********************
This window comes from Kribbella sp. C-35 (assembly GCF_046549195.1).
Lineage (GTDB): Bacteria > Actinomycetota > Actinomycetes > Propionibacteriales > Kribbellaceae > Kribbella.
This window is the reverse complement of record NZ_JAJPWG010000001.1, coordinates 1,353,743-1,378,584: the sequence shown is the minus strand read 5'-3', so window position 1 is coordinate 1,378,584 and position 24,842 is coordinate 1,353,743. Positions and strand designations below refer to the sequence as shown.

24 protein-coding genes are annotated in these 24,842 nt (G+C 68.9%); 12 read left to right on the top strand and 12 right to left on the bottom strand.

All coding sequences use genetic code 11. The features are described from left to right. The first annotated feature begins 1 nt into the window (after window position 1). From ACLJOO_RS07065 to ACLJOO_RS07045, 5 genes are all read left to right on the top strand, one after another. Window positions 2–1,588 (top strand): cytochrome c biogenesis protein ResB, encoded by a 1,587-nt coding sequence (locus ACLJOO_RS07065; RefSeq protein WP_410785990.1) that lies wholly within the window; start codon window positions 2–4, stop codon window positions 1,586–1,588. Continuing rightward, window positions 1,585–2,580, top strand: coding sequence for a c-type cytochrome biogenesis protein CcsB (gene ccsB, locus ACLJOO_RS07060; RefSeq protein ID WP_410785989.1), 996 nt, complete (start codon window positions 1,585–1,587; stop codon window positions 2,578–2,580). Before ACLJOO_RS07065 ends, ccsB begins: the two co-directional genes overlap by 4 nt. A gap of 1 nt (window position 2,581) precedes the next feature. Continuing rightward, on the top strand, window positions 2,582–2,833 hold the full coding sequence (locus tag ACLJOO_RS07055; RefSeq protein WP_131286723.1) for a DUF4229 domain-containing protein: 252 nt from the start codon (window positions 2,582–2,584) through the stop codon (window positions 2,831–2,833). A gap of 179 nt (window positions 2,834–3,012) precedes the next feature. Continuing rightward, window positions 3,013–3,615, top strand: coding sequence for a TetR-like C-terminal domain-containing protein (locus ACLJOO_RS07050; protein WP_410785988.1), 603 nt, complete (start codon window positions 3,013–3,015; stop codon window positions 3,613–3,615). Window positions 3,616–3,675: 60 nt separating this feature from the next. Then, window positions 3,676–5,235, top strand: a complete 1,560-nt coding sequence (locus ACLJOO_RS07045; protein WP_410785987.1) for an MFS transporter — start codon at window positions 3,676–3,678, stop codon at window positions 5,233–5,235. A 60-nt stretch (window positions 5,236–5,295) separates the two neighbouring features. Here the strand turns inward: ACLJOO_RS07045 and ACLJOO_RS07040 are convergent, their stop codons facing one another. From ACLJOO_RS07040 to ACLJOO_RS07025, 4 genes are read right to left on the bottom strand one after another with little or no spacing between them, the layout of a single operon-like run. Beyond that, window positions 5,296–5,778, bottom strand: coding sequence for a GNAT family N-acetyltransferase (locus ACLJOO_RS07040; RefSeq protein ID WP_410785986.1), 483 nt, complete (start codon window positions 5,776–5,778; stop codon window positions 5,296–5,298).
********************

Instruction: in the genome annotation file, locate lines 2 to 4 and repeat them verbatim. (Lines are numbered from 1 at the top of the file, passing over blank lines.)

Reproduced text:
Lineage (GTDB): Bacteria > Actinomycetota > Actinomycetes > Propionibacteriales > Kribbellaceae > Kribbella.
This window is the reverse complement of record NZ_JAJPWG010000001.1, coordinates 1,353,743-1,378,584: the sequence shown is the minus strand read 5'-3', so window position 1 is coordinate 1,378,584 and position 24,842 is coordinate 1,353,743. Positions and strand designations below refer to the sequence as shown.

24 protein-coding genes are annotated in these 24,842 nt (G+C 68.9%); 12 read left to right on the top strand and 12 right to left on the bottom strand.